THE Parliamentary committee on Justice has recommended the removal of Registrar General Tobaiwa Mudede from any involvement with elections before the passage of the Electoral Amendment Bill which is currently before the legislative assembly.
“A matter of concern is that responsibility for the voters roll continues to be shared between the Zimbabwe Election Commission (ZEC) and the Registrar General’s Office, which dilutes accountability,” said the committee.
“ZEC should be given sole and exclusive responsibility for registration of voters and the maintenance of the voters roll.The compilation of the voters roll must be done by one organ and in this case by ZEC.”
The committee also recommended that all exiled Zimbabweans should be allowed to participate in elections through postal voting, whether or not they are on government duty.
Chinamasa had insisted, when he presented the Bill to Parliament last week, that enabling Zimbabweans living abroad to vote was a logistical nightmare beyond the country’s means adding sanctions imposed by the West also meant his Zanu PF party would be at a disadvantage.
“With respect to people living in the diaspora, let me say this right from the outset, there are other 101 reasons why we are not ready for diaspora voting and I will just enumerate the few. The capacity to have polling stations in every country where Zimbabweans are is just beyond the capacity of this country,” Chinamasa said.
“The other consideration and it is very important, given where we are geo-politically, where we are, we have sanctions imposed against one of the three political parties in the inclusive government.”
The committee also insisted that presidential election results should be released within 48 hours, instead of the five days proposed by Chinamasa. The provision is aimed at preventing the crisis of 2008 when a month-long delay stoked tensions amid claims officials were massaging the figures in Mugabe’s favour.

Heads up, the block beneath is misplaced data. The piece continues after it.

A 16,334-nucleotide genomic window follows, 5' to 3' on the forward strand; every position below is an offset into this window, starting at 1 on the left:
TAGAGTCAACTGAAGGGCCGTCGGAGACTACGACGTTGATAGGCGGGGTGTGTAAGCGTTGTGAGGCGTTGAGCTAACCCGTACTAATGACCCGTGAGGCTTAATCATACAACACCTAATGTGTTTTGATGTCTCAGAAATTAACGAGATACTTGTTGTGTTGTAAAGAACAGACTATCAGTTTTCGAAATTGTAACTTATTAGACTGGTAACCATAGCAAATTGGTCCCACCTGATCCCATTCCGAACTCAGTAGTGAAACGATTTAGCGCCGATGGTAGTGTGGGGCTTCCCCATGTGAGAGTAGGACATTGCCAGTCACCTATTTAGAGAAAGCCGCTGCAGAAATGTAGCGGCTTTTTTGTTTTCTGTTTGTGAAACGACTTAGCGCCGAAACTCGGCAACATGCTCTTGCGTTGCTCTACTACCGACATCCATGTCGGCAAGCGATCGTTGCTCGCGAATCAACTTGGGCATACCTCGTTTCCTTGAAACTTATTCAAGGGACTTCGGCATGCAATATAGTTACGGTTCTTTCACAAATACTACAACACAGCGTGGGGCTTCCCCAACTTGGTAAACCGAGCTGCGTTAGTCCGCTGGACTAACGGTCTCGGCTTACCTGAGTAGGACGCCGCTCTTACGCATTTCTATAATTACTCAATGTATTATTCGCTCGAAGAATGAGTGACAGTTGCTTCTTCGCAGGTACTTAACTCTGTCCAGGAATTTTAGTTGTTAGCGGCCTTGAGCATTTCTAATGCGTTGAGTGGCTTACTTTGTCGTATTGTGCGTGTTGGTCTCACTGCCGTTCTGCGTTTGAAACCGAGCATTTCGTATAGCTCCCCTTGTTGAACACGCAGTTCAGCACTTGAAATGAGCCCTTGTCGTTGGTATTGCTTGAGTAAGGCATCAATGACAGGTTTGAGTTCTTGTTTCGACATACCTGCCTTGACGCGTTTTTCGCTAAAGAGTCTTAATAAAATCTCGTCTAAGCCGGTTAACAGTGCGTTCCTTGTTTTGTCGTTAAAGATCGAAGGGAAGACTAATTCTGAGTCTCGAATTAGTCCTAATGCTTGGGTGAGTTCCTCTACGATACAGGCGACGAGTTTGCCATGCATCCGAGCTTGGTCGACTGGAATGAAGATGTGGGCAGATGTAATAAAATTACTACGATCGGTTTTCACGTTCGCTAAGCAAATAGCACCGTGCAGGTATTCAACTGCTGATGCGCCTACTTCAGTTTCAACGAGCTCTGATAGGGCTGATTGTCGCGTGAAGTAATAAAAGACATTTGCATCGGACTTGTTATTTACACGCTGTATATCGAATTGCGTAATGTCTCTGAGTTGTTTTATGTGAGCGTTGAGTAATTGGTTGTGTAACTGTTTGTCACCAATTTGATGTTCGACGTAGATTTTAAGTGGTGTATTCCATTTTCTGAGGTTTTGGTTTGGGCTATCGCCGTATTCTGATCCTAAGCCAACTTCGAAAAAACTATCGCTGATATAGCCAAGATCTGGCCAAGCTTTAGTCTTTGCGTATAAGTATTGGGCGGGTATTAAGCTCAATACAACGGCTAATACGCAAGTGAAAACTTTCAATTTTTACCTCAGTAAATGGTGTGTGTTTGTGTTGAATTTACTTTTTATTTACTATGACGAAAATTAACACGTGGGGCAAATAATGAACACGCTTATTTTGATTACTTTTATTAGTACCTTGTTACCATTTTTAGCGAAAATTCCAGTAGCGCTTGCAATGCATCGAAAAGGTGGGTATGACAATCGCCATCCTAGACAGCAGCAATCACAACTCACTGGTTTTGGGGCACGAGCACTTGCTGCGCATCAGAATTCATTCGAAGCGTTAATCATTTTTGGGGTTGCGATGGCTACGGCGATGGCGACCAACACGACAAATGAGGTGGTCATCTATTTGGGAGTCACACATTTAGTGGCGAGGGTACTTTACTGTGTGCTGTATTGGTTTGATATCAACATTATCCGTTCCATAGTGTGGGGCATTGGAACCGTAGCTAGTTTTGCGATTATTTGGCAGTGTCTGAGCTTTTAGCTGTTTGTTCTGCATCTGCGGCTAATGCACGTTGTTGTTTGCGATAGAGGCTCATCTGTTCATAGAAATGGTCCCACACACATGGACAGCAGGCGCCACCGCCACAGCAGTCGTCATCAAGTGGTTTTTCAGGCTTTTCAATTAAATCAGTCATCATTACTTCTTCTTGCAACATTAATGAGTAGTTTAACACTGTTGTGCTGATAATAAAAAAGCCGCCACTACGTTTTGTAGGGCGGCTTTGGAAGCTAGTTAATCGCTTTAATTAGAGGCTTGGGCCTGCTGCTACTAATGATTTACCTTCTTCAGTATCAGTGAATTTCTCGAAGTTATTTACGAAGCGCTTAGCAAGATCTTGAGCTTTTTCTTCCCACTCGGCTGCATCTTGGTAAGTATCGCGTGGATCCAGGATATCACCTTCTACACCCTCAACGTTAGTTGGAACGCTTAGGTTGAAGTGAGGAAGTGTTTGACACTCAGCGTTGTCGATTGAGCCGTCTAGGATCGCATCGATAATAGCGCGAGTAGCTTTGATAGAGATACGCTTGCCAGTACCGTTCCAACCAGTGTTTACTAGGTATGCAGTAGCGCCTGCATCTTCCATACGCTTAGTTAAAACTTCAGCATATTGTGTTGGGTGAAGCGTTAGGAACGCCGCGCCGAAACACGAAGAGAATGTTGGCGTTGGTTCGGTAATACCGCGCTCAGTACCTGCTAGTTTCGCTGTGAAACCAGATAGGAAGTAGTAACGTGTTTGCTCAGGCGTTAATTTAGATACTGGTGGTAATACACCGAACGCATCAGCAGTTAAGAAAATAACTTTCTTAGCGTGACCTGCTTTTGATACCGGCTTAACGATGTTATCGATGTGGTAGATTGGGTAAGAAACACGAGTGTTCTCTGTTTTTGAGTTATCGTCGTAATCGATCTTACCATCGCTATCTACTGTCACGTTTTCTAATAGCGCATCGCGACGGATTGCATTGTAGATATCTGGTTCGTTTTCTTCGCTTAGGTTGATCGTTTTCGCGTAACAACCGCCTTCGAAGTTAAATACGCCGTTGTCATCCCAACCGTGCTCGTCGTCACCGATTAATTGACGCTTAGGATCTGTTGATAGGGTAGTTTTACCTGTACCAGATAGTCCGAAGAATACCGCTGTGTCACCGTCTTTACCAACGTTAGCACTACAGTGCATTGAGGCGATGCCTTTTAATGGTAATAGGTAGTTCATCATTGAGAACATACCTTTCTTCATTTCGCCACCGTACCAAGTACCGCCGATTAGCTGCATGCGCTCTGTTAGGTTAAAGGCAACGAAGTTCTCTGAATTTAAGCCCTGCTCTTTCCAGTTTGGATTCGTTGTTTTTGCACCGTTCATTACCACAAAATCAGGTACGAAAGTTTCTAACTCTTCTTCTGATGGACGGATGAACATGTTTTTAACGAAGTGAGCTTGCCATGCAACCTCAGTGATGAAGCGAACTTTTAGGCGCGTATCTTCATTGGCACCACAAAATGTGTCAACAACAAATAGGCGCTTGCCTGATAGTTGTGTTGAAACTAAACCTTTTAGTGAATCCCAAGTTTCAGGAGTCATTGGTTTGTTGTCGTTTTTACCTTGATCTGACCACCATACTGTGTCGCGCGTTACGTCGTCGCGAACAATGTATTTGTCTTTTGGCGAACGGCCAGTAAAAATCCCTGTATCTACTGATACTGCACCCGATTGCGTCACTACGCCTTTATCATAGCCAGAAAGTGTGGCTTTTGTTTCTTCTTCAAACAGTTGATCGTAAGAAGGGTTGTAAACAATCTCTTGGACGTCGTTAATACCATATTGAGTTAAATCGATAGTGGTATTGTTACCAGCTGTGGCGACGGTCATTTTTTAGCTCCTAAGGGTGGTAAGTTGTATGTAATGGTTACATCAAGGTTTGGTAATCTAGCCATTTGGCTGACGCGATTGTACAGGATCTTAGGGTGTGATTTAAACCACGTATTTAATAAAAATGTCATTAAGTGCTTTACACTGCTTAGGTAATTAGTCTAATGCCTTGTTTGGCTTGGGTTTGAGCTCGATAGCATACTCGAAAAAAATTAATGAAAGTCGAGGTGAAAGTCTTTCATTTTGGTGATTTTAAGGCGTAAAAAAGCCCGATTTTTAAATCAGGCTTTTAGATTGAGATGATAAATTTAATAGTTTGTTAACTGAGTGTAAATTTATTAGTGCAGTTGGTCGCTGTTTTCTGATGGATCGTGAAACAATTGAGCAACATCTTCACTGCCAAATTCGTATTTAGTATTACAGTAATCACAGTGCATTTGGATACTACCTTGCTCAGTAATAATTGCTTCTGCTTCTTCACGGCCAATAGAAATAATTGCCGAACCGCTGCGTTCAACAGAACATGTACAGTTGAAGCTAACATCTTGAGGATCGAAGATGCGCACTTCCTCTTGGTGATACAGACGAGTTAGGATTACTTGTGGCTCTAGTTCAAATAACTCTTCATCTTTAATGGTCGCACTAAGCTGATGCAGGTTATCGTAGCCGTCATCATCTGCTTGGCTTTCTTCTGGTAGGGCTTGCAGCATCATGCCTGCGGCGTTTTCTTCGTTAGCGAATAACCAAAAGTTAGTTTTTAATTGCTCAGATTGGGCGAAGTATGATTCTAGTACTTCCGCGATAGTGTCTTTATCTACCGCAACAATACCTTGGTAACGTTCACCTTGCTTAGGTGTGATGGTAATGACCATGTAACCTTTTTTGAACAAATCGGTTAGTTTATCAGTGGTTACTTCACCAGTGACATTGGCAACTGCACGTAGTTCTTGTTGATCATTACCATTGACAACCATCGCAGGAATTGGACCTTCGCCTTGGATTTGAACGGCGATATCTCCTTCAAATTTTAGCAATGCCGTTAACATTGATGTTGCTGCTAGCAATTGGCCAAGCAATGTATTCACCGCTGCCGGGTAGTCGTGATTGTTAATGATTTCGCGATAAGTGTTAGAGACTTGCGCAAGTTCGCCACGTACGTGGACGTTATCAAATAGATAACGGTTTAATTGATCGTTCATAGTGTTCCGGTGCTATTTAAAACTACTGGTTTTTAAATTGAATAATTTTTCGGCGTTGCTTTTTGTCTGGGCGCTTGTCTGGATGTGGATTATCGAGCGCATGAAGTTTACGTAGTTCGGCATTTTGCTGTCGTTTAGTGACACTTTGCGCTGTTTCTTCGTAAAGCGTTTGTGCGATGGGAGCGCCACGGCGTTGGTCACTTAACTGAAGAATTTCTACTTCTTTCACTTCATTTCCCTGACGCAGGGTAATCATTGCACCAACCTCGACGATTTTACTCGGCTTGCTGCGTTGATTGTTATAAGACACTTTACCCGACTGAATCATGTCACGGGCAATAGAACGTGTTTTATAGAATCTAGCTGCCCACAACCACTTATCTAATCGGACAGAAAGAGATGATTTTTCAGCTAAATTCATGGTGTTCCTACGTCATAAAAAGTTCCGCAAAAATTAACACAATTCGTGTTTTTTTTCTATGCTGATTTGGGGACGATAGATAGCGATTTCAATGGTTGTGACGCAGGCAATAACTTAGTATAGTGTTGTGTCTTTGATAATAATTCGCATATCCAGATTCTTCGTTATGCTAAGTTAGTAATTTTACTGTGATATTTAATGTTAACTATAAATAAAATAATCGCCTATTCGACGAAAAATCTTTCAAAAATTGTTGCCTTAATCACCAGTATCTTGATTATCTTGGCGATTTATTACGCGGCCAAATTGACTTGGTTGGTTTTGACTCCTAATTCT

Changes to the country’s elections legislative framework are part of a raft of political reforms negotiated as part of the Global Political Agreement (GPA and are expected to culminate in new polls now expected next year.
The committee also said the invitation of election observers should be done by the Zimbabwe Electoral commission (ZEC) instead of the Ministry of Foreign affairs as proposed by Chinamasa.
Meanwhile, Parliament has passed a human rights bill that restricts investigators from probing the 2008 electoral violence or the Gukurahundi massacres of the 1980s.
The Human rights bill was gazetted in June last year, but was stalled after Movement for Democratic Change (MDC) formations insisted that commissioners be empowered to investigate the Gukurahundi atrocities as well as the 2008 election violence.
The MDC formations later climbed down from their demands meaning the commission, which was appointed last year, would now probe issues from the time the Bill becomes law.
The climb down followed advice from United Nations human rights commissioner Navi Pillay during her visit to the country in May when she said, universally, human rights commissions do not carry out their duties retrogressively.
“I welcome the fact that Zimbabwe has established a Human Rights Commission – a type of national institution governed by a rigorous international set of standards — and appointed its members in 2010, and I deeply regret the fact that the bill that would enable it to function properly is currently still stuck in Parliament,” said Pillay.
“The main obstruction to its progress is a dispute over its temporal limitation, i.e. whether or not it should cover historical events prior to 2009. My strong advice to the political leaders and parliamentarians has been that – like most other Human Rights Commissions around the world - it should not become involved in historical investigations.”